The best way to avoid the pitfall of procrastination is to plan, plan, and plan some more. As soon as you know of an upcoming gift need, begin preparing for it by brainstorming gift ideas and keeping your eyes on identified products for potential sales. You can even start putting money aside so that you’re slowly saving for gifts, rather than depleting your savings in one fell swoop.


Related article: Managing Money When You are Busy


Enemy #10: Lack of Impulse Control

Is that inner voice telling you to go ahead and spend to satisfy your short-term wants, and that there’s plenty of time to make better choices in the future? This is a common occurrence, and it can be very difficult to control this inner dialogue. Letting your momentary temptations – conscious or subconscious – run the show is a slippery slope, and it can take time to train yourself to fight against it and make better long-term choices.

Your Smart Spending Strategy

If you know you’re prone to giving in to temptation and making purchases you’ll later regret, it’s best to remove yourself from situations that tempt you. For instance, avoid shopping unless you have a particular need, and never save your credit card information with online retailers for easy purchases. You can also use strategies like only taking a certain amount of cash when you leave the house or canceling credit cards you’re often tempted to use when the cash runs out.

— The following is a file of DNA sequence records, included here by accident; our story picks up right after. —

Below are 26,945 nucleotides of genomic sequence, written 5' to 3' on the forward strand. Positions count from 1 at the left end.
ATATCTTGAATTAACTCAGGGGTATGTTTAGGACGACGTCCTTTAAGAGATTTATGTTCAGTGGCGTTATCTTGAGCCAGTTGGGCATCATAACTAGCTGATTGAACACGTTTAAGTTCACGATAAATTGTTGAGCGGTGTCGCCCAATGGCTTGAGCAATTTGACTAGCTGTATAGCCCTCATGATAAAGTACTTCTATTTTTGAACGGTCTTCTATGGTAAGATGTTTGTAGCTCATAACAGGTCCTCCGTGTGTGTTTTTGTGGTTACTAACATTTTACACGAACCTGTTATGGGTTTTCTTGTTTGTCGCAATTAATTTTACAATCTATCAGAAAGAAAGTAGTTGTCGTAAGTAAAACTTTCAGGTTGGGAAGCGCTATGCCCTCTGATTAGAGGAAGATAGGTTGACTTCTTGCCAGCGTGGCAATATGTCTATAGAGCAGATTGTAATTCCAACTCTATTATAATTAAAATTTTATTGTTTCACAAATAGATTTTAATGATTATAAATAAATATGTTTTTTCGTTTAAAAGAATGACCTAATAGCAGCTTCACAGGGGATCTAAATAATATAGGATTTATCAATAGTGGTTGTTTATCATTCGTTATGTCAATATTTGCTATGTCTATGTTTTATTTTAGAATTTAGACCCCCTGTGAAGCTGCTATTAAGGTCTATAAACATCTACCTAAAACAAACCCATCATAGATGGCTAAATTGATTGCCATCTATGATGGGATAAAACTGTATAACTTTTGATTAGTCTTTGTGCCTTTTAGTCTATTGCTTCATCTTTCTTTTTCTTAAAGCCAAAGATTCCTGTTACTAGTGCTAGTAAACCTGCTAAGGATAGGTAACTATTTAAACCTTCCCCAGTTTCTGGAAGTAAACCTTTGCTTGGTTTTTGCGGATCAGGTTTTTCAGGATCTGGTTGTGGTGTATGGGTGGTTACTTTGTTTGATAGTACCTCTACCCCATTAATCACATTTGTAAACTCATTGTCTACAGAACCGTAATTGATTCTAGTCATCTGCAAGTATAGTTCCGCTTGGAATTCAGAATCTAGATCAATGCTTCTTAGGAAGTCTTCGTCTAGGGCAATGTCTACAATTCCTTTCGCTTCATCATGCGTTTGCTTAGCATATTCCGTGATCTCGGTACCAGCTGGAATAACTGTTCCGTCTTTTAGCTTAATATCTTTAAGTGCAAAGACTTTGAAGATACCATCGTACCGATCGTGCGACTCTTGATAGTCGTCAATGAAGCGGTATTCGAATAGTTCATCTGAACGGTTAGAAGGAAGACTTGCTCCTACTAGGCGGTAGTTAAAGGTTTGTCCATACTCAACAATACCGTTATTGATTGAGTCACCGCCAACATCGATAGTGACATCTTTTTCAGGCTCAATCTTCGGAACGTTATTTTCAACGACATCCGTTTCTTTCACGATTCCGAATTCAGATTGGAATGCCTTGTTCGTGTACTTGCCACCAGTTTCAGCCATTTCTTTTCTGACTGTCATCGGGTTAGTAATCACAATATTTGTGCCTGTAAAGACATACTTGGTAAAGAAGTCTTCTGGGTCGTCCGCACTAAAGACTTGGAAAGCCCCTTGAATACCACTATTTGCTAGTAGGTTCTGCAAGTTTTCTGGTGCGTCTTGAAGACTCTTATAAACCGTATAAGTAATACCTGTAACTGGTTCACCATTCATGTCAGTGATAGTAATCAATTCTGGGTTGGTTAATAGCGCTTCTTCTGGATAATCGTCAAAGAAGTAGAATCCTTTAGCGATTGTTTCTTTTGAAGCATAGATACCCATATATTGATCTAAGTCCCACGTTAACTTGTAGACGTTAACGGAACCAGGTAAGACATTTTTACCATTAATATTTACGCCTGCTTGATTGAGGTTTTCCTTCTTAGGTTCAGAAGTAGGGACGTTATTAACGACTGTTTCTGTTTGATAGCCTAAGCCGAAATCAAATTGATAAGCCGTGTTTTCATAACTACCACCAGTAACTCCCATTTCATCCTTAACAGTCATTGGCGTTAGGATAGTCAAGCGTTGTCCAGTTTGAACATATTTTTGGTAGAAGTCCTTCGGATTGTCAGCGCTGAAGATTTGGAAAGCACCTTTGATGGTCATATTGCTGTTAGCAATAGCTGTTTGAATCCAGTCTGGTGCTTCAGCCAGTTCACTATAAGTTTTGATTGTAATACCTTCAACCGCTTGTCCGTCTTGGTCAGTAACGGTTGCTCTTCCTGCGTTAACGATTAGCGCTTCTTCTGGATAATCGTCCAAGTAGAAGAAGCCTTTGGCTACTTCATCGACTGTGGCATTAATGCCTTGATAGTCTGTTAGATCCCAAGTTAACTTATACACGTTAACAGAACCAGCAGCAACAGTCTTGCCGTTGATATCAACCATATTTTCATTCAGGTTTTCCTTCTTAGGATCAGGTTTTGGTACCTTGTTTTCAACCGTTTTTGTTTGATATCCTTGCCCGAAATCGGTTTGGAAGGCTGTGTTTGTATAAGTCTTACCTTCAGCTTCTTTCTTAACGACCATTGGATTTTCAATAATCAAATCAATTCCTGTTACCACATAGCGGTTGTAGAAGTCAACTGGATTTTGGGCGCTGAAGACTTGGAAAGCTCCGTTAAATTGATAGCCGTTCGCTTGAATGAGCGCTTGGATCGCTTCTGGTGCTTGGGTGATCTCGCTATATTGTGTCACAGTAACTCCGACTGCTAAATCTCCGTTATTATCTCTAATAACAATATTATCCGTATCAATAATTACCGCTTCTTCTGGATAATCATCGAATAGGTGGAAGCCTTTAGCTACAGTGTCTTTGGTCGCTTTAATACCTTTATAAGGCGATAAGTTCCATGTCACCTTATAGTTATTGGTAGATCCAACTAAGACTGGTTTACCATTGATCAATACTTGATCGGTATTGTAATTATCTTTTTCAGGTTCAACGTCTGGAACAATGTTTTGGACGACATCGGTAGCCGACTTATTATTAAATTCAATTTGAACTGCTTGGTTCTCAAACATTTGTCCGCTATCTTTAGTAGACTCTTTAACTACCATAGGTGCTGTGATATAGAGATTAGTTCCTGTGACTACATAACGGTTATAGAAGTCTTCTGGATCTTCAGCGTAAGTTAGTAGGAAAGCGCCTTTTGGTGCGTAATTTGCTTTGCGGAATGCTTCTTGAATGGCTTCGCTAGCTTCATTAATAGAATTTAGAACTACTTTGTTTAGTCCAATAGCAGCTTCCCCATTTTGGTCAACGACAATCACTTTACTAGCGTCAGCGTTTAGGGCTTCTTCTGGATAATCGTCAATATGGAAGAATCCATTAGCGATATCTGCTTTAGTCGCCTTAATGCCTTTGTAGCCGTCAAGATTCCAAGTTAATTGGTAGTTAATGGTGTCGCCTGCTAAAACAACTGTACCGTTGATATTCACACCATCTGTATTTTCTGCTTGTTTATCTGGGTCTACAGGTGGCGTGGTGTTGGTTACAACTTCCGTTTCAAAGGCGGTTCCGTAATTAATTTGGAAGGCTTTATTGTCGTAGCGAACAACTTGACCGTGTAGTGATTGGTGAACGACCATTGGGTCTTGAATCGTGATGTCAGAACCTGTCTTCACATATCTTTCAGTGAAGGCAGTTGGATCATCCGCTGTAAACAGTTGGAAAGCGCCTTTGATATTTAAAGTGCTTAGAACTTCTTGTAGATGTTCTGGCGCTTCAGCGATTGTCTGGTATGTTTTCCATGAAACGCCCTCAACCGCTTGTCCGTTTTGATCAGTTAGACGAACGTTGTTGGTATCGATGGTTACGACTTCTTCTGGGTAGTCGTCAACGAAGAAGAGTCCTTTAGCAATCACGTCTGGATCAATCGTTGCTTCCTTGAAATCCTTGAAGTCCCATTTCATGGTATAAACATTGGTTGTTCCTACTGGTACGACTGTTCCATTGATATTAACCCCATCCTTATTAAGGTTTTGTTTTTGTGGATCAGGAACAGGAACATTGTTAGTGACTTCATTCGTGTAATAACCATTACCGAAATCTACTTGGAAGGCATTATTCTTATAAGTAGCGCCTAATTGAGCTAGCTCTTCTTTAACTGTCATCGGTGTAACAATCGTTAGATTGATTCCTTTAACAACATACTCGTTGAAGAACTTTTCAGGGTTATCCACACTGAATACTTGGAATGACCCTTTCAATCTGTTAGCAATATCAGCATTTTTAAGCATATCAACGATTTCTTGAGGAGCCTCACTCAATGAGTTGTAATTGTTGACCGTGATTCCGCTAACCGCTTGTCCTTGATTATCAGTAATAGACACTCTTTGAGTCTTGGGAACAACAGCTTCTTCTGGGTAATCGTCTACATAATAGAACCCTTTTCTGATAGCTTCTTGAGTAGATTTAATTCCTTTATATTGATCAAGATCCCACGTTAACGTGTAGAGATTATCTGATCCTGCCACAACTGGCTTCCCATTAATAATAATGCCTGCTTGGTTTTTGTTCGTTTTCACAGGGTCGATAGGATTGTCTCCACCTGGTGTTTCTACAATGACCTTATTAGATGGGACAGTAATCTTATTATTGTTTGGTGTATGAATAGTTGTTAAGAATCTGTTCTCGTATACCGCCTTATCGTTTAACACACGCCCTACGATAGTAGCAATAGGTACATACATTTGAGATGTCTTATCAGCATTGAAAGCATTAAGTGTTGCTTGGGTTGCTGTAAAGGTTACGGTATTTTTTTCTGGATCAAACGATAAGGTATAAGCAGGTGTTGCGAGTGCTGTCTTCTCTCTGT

Enemy #11: Believing You Are Immune from Advertising and Marketing Influences

Whether you realize it or not, you are bombarded with advertising and strategic marketing strategies everywhere you go. They are pervasive in our culture, and their influence is only growing as new forms of media occupy more of our time, like Instagram and Twitter. Advertisers and marketers are smart – they use human psychology to influence our decision-making and our actions, and they are often so subtle that we don’t even realize their effects on us. Many people believe they are too smart to “fall for” such practices, but it is human nature to pick up on persuasive messages around us.

Your Smart Spending Strategy

Keep your guard up at all times, realizing that there are persuasive messages coming at you from nearly every angle. Once you realize that something is being used to serve you ads and strategic marketing, spend less time with it in order to minimize its influence. For example, if you’re watching television, mute the commercials so you won’t risk susceptibility to their advertising messaging.